Three experiments were conducted on `Empire' apple (Malus ×domestica Borkh.) to evaluate the effects of hard water, calcium chloride (CaCl2), water conditioners, surfactants, and captan fungicide on the growth reduction and fruit cracking caused by prohexadione-calcium (PC). Two applications of 63 mg·L-1 PC provided season-long growth control in two studies. Adding a water conditioner to PC reduced shoot growth more than an application of PC in hard or soft water in one New York study. Ammonium sulfate (AMS) and Choice were equally effective water conditioners. PC provided no growth control of water sprouts and had no effect on fruit set or yield. PC applied at 250 mg·L-1 reduced fruit size. `Empire' fruit cracking and corking was severe, despite the use of only 63 mg·L-1 PC in two of the three experiments. This damage was exacerbated by the addition of a water conditioner, however AMS applied with a surfactant but without PC had little or no effect on either the severity or extent of fruit injury. In a third experiment, the addition of surfactants, CaCl2, or captan to 250 mg·L-1 PC plus a water conditioner had no effect on the severity of fruit damage. Fruit cracking caused by PC increased preharvest drop in two of three experiments, and increased postharvest rot in the Geneva, N.Y., experiment where fruit were stored prior to grading. Application of PC plus a water conditioner reduced estimated gross return per hectare for `Empire. We conclude that the fruit injury is caused by the formulated PC product itself under certain environmental conditions, and that this product should not be used on `Empire. Chemical name used: calcium 3-oxido-4-proprionyl-5-oxo-3-cyclohexine-carboxylate [prohexadione-calcium (PC)].

Free access

Chung-Kil Kang

This experiment was conducted to evaluate the effect of fruit quality, ethylene evolution, and storage in apple `Tsugaru' as influenced by aminoethoxyvinylglycine (AVG) and several surfactants. When treated with AVG + Silwet L-77, there was little significant difference in soluble solids and acidity as compared with control, but dichlorprop treatment was significantly increased in soluble solids and decreased in acidity. Color development was decreased when treated with AVG + Silwet L-77. AVG + Silwet L-77 treatment decreased ethylene evolution, and increased storage. It can be concluded that fruit can be left on trees longer and still maintain storability, and more fruit is able to go to fresh market from long-term storage, which increases the marketability of apple.

Full access

Martin J. Bukovac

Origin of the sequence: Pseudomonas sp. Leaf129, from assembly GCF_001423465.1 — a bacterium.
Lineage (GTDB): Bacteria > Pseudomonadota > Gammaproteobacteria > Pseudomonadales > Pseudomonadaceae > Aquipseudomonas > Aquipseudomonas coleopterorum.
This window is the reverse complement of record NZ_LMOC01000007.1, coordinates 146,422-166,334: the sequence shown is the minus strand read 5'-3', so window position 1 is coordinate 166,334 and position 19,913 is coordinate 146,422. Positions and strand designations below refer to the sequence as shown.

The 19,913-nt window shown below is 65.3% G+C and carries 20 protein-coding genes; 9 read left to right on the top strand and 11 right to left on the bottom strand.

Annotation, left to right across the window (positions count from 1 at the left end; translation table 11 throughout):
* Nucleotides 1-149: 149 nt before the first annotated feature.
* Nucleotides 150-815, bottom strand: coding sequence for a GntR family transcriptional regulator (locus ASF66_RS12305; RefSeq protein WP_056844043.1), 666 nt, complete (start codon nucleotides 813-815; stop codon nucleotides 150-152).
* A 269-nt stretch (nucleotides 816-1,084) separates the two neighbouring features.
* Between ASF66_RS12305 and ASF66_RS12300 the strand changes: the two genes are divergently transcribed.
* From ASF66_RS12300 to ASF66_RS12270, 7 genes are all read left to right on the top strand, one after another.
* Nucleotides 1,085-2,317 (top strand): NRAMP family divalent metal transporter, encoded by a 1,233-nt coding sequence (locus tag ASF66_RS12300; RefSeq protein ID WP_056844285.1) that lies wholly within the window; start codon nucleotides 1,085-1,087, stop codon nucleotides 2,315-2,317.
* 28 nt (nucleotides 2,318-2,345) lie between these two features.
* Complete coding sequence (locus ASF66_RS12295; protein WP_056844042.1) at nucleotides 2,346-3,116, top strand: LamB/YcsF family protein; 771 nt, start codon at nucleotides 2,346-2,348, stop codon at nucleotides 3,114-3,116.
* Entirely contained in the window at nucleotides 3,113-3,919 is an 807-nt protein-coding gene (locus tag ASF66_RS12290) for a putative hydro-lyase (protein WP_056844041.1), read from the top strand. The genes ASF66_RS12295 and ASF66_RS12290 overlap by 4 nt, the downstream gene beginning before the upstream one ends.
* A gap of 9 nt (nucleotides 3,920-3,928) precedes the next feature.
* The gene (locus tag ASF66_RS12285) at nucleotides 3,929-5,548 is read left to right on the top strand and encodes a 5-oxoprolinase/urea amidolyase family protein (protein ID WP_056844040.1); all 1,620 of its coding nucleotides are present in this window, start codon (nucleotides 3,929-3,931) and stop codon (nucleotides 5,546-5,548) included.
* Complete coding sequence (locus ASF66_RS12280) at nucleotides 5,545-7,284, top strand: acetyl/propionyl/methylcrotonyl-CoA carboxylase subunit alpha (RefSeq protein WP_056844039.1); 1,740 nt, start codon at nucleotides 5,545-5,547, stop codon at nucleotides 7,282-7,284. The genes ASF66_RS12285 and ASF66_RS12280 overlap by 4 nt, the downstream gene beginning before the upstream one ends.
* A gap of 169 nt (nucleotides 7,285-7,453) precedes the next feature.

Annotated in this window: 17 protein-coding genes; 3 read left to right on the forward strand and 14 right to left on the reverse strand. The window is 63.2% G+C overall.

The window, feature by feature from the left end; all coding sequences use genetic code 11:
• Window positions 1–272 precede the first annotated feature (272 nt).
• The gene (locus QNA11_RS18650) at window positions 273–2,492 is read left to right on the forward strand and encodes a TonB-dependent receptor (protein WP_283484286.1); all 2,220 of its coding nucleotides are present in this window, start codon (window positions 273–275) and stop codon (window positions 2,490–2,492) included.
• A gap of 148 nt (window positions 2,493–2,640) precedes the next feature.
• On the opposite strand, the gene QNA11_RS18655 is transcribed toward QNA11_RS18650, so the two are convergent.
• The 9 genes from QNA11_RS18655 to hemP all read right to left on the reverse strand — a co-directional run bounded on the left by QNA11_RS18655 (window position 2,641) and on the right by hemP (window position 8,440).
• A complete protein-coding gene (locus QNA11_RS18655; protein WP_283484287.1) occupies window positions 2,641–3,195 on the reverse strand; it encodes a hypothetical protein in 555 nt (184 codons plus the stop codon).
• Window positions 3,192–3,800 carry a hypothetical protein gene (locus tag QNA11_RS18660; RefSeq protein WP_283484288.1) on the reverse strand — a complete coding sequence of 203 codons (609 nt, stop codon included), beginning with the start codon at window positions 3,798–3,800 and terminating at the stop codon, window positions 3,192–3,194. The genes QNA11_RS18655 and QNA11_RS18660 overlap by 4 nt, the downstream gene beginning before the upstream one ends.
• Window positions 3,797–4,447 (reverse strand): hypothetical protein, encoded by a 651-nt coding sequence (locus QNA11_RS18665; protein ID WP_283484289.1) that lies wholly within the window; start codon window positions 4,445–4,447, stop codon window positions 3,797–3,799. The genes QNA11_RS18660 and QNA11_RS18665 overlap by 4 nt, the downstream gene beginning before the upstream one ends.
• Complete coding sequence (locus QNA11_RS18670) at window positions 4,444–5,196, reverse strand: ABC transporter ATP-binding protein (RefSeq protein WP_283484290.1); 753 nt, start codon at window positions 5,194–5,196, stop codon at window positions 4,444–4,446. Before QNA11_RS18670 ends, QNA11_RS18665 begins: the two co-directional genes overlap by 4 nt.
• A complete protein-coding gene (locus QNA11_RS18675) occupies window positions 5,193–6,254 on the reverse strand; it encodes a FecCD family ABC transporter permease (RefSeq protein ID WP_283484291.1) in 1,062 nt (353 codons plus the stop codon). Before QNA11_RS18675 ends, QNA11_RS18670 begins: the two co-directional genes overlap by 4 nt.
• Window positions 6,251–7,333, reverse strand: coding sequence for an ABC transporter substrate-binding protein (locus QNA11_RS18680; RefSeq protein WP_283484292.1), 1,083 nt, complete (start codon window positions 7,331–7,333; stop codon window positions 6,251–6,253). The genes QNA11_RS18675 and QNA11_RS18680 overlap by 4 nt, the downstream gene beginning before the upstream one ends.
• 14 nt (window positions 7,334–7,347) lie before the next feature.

The importance of spray application and the role of spray additives are reviewed in reference to increasing the effectiveness of plant growth regulators (PGR). The spray application process is composed of a number of interrelated components, from formulation of the active ingredient into a sprayable, bioactive solution (emulsion/suspension), to atomization, delivery, retention, and penetration into the plant tissue. Each of these events is critical to performance of the PGR. Also, each can be affected by spray additives, particularly adjuvants, which may be incorporated in the formulation of the active ingredient or added to the spray mixture. The role of the individual components and effects of spray adjuvants, particularly surfactants and fertilizer adjuvants, on the component processes are discussed.

Full access

Stephen M. Southwick, Kitren G. Weis, James T. Yeager, Michael E. Rupert, and Janine K. Hasey

In 1994, we established that a surfactant, Armothin (AR), reduced fruit set when applied as 3% and 5% AR at 100 gal/acre with a Stihl mistblower to `Loadel' clingstone peach [Prunus persica (L.) Batsch]. In 1995 we compared 3% AR at volumes of 100 and 200 gal/acre (935 and 1870 L.ha-1, the volumes most commonly used by tree fruit growers in California) applied with commercial airblast sprayer; overthinning resulted with the latter. In 1996, we applied 3% AR at 100 gal/acre and 1% AR at 200 gal/acre. In 1995, differential applications of 3% AR at 100 gal/acre (two-thirds of the material applied to either the upper or lower canopy) reduced fruit set in the upper canopy in proportion to the amount of chemical applied (twice as much fruit set reduction with twice as much chemical); fruit set in the lower canopy was reduced by an equal amount regardless of amount of chemical used. Salable yields, equivalent to those obtained by hand thinning, and improved fruit size were achieved with all treatments of 3% AR at 100 gal/acre in 1995 with a 76% reduction in hand thinning. Following a low-chill winter (1995-96) with a protracted bloom, flower bud density (return bloom) was significantly greater in 1995 AR-treated trees. In 1996, treatment with AR did not result in fruit set reduction due to the protracted bloom and poor weather conditions before and after bloom. Nonetheless, 1% AR at 200 gal/acre applied in 1996 increased salable yield and increased final fruit mass. Return bloom in 1997 was equal among 1996 treatments.